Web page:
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Release: Dec. 4, 2000

UI student Nicole Kirkwood plays role at UN climate conference

IOWA CITY -- University of Iowa senior Nicole Kirkwood, who returned this week from the United Nations Climate Change Conference at The Hague, says she and 228 American, Gambian, and Senegalese college students were praised by conference delegates for helping to shape talks about how to clean up the global environment.

Kirkwood, a global studies and economics major from Dubuque, Iowa, participated at the conference as a student delegate through sponsorship by the environmental group Greenpeace. Many of the meetings were closed to students, but plenary sessions and other forums provided Kirkwood and other students opportunities to weigh in with comments and to propose solutions on how to curb emissions of greenhouse gases believed to be causing global climate change.

"We made history. For the first time the European Union took a stand against the U.S. on ways to clean up atmospheric emissions. As a result, the discussions were even more intensive and stretched for two days longer than the Nov. 23 end date. Although no agreement to reduce global warming was reached, the delegates have a stronger belief that they have a mandate to clean up the environment," Kirkwood said.

Students, while there, arranged meetings with legislators from the U.S. and their aids. The students received mixed reception to their ideas and opposition to the U.S. using nuclear power as a way to clean up pollution emitted by some industries. Fuel cells and wind power are the methods that were supported by students, Kirkwood said.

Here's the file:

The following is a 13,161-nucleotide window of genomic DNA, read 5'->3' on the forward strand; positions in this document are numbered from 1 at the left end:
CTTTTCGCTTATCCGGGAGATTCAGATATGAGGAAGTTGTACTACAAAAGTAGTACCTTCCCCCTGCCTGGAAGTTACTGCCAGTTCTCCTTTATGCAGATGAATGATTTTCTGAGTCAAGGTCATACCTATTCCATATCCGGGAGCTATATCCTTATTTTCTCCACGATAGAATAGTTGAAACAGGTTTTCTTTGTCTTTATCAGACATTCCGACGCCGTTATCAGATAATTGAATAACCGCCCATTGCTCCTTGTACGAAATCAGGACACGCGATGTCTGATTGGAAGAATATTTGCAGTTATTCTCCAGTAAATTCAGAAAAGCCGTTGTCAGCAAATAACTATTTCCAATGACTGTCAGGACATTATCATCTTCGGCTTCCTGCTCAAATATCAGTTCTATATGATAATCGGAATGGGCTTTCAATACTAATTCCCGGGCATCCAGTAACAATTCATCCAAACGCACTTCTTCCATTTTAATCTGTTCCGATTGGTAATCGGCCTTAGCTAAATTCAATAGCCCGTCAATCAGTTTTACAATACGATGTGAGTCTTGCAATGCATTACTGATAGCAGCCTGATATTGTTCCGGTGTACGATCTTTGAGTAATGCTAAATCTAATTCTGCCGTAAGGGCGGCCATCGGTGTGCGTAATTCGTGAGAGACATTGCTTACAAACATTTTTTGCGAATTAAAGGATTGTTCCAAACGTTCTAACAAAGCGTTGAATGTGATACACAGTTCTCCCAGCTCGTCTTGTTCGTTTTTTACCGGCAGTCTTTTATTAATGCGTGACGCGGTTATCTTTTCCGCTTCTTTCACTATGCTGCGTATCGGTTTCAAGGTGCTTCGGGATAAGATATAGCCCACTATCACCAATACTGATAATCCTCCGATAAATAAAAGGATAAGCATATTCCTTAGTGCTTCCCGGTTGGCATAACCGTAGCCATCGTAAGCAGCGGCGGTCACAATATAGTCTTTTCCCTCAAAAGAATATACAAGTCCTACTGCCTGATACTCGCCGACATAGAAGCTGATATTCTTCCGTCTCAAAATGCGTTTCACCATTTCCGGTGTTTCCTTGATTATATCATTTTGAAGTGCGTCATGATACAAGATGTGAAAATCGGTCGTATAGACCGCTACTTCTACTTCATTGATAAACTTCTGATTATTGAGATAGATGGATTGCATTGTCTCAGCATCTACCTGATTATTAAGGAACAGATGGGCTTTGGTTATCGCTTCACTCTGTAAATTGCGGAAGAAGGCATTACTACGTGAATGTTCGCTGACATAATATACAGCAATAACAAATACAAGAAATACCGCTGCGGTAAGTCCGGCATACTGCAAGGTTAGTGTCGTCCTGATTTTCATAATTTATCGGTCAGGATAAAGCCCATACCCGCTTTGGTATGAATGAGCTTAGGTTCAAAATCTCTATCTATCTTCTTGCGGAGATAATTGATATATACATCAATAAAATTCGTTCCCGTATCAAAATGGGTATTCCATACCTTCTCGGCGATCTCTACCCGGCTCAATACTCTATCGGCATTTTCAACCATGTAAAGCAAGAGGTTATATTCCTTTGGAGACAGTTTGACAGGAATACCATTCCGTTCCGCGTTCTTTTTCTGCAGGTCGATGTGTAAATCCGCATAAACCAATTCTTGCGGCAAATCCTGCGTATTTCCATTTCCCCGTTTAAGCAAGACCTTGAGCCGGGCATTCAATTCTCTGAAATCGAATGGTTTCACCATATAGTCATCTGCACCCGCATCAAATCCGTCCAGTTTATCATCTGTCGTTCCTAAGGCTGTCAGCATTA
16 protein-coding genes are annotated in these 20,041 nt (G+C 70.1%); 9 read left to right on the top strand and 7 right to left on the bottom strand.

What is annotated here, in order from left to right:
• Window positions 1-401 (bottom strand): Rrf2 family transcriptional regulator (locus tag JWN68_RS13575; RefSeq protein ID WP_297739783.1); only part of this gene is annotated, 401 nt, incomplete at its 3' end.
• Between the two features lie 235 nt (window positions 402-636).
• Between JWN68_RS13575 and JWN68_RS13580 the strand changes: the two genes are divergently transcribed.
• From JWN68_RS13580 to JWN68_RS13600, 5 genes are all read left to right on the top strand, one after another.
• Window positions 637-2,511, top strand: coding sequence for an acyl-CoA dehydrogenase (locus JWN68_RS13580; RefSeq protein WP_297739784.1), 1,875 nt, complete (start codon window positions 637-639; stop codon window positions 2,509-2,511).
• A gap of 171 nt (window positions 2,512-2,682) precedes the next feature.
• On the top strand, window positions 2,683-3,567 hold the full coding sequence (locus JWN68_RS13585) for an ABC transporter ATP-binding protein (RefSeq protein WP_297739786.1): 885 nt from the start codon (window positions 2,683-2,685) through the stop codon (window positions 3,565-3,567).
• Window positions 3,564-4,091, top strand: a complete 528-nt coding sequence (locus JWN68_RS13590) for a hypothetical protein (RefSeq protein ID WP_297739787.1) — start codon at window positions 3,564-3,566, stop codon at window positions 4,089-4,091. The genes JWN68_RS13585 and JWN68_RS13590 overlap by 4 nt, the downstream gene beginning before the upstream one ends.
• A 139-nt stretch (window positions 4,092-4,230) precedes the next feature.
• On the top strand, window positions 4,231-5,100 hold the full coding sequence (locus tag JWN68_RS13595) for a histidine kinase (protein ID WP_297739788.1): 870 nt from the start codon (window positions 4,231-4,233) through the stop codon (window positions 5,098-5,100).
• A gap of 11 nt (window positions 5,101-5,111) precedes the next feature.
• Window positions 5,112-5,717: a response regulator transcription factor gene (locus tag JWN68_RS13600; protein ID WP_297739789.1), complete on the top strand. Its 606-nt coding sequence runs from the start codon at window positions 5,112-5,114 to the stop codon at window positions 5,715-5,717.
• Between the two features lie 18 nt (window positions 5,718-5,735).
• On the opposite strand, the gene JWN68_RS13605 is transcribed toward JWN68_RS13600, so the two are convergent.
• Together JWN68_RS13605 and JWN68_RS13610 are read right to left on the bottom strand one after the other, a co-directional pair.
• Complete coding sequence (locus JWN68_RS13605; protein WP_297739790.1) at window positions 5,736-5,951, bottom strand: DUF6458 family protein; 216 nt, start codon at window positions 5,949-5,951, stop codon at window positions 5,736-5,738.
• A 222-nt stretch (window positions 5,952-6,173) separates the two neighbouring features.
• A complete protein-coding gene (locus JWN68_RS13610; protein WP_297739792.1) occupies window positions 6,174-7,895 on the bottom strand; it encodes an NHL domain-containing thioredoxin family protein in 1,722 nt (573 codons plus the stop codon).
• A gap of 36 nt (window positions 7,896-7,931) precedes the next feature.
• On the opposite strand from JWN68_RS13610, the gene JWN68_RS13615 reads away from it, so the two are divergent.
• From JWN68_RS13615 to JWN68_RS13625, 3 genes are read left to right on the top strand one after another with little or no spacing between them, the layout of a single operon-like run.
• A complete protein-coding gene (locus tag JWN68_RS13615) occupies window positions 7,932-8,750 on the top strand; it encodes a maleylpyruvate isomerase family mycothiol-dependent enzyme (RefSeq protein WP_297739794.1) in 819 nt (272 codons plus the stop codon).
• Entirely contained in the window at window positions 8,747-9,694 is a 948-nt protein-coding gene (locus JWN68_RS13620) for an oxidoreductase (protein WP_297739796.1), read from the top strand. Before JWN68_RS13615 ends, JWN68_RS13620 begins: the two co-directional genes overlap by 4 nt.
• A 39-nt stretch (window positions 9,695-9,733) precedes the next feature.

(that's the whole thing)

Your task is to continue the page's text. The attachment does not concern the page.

"We students disagreed with U.S. delegates that nuclear energy does in fact have harmful effects and wasn't a clean alternative form of energy. Because of our participation, the U.S. delegates changed their position on using nuclear energy as a form of development to offset pollution," Kirkwood said.

Three other nations, Japan, Australia, and Canada, support the U.S. and its use of nuclear energy as a pollution curbing solution, Kirkwood said.

Kirkwood says the student delegation was wary of the proposed use of "sinks" or the creation of forests for the specific use of soaking up carbon gases. Some countries, including the U.S., wanted to count the carbon absorbed by their forests to count as measures to reduce their greenhouse gas emissions, she said.

"The idea of sinks is fine and probably would be good for the environment, but wouldn't go far enough in taking care of pollution created by industries. We have a number of current technologies that we can use more cheaply," Kirkwood says.

"A major point of contention between the EU and the U.S. centered around the types of energy sources that contributed to cleaner air. In the U.S. there isn't a comprehensive transportation system like there is across Europe. The U.S. emits more than 24 percent of carbon emissions but only makes up 4 percent of the total global population, she said.

Kirkwood said the summit was an important turning point for countries in their unified efforts to clean up the global environment, although the expected pact on ways to do so failed to materialize before conference's end.

"For the past three years, the European Union has bowed to the U.S. position in ways to clean up the environment. The U.S. and the EU disagree over ways to clean up the atmosphere.

"In talking with reps from the EU, they made it clear that the presence of students from the U.S. made a big difference and that they were much more willing to hold their position on ways to clean up the environment," Kirkwood said.

Kirkwood, who expects to earn an International Business Certificate upon graduation in May, says the students sensed they accomplished a great deal by being at The Hague and noticed other delegations have forged relationships which should carry over when the delegates meet again in May to continue talks.

Kirkwood's role at the conference marks another in a long list of accomplishments for the senior. In October "Glamour" magazine included her in its Top Ten Women of the Year issue. Kirkwood is an undergraduate activities senate executive with the UI Student Government and has received more than 12 UI, state, and national awards.